Samsung’s been blowing us away with the design of its compact cameras of late. From the svelte NV3 to the iconic NV7, it’s been love at first black metallic caress.
The i7 is part of it’s ‘other’ range of, so far, eminently forgettable cameras. Who could remember the i6 – the first digicam with a built-in media player – or how about the ‘classic’ i50 and its MP3 feature? Thought not.
Clearly the i7 has a lot to prove – and it’s doing it with more gimmicks. The MP4 playing PMP is there, now with a three-inch touchscreen. Not only that, it’s a revolving touchscreen. Pretty wild, huh?
Turn, turn, turn
How does it all work? Well it ‘turns’ out that the revolving screen is actually how you turn the i7 on. Twist it 90 degrees and the media player fires up, a full 180 and you’re in camera mode.
The PMP is no iPod replacement. Tracks are listed by filename in the order they were dragged into the MP3 folder. At least it sounds better than the decidedly average i6, and for video the screen’s a big improvement, both in size and quality.
Strangely, there’s also a text-based World Tour Guide with a map interface and cheesy airplane animation. Scottish, Welsh and Northern Irish owners will be thrilled to discover that the whole of the UK has been labelled 'England', while Londoners will be interested to learn that they set their watches to the chimes of Big Ben. As for the entire continent of South America, don't bother – it's been missed off. Sorry Machu Picchu, you didn’t make Samsung’s cut.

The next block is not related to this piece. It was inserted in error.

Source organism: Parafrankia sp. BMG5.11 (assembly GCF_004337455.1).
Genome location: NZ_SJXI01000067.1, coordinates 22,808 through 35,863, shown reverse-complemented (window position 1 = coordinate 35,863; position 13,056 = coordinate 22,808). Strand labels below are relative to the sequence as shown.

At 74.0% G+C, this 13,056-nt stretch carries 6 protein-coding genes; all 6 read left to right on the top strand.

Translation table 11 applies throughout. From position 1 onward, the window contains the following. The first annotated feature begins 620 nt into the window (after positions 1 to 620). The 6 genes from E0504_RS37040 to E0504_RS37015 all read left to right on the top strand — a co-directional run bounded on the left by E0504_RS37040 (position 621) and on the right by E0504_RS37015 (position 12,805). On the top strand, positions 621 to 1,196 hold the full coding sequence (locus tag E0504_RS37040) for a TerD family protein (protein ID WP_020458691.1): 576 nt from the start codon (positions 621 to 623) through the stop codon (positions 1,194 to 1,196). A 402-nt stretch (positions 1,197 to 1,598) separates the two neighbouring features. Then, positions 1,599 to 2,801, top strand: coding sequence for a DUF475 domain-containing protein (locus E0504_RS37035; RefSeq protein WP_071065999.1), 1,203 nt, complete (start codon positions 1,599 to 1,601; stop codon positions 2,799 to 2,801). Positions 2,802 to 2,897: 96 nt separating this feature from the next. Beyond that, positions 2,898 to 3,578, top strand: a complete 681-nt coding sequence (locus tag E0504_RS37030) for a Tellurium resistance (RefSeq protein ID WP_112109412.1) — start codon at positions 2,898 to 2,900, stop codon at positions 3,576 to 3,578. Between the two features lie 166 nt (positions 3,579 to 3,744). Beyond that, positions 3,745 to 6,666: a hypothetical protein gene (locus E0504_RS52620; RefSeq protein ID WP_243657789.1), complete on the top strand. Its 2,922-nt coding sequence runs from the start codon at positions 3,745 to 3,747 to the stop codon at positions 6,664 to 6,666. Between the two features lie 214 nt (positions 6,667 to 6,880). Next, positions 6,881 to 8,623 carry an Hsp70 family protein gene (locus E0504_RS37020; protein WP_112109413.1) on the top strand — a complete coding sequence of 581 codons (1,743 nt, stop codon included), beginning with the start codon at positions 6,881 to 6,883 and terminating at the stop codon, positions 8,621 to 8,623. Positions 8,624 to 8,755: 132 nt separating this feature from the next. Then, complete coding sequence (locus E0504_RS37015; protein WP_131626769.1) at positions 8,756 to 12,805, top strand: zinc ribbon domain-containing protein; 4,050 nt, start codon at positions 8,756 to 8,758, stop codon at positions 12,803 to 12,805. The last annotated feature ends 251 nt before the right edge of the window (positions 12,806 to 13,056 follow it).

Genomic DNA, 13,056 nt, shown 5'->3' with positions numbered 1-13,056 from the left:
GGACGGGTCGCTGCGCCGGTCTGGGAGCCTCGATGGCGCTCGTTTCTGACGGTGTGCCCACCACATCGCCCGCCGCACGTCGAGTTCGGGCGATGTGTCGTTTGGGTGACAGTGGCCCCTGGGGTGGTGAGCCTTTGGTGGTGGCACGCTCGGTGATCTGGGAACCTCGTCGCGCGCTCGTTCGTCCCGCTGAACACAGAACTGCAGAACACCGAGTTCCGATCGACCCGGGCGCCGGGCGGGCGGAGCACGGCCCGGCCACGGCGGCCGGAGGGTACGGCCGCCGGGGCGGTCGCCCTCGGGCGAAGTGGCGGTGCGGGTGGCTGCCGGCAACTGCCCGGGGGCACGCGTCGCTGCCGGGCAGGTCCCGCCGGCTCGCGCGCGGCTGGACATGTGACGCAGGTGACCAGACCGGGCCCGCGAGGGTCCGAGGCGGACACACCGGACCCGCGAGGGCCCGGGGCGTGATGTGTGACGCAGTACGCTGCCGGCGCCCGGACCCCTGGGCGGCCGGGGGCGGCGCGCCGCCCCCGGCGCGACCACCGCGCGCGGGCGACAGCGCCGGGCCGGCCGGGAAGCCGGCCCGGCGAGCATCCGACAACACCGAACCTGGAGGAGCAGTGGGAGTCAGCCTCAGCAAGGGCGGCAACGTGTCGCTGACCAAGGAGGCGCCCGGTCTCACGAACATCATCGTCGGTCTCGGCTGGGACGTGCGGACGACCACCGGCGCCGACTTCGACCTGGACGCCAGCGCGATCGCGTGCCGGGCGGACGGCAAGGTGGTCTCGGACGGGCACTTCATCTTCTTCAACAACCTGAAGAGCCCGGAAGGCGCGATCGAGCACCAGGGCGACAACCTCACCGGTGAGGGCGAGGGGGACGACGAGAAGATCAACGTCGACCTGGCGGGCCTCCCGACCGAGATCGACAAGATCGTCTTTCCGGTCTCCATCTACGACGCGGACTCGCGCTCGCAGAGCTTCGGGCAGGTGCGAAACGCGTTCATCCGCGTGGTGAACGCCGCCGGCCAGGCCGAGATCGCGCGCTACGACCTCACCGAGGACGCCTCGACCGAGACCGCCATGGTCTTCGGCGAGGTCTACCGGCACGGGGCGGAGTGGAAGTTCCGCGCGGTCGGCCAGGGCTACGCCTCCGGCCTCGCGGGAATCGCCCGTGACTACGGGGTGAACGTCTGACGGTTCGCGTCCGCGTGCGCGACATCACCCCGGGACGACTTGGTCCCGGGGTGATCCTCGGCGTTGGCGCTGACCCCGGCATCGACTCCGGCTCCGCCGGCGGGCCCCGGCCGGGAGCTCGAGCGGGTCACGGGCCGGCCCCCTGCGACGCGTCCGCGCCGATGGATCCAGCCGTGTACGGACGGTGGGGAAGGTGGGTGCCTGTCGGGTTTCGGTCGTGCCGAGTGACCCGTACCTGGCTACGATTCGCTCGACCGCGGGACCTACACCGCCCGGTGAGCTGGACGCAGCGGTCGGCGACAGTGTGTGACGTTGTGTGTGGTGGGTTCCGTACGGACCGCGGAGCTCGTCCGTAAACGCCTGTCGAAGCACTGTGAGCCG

The camera-activating swivel can be done manually or using our preferred ‘nudge’ method. One tap and the spring-loaded mechanism whips the screen round the full 180 at breakneck speed.
After that things get a little slower. We timed a laborious five seconds from whip-round and power-up to actually taking a shot. The zoom is sluggish and the autofocus is prone to wandering. Worse still, the face recognition seems to miss more faces than it ever finds.
And yet, and yet, the final results are actually quite pleasing. They’re well lit and colour is good. Noise isn’t too much of a problem and the Advanced Shake Reduction actually seems to work – despite the lack of a proper optical stabiliser. Video’s good too, though the headline 800x592 resolution is only 20fps so stick to the standard 640x480 res at the smoother 30fps.
Trouble is, it’s just such a pig to use. The revolving screen is a faff once the initial amusement is over – and you have to do it each time you want to shoot. The touchscreen menus are simple enough, but the zoom buttons on the camera itself are narrow and fiddly. And the whole thing is just too heavy – a full 210g with the battery.
If you enjoy weightlifting, have a penchant for pointless gimmicks and don’t mind too much if your camera’s slower than a Sunday stroll, then maybe this is the one for you. Otherwise, save your pennies and go for the far more stylish NV3. It does nearly everything this cam does – without the need for the song and dance.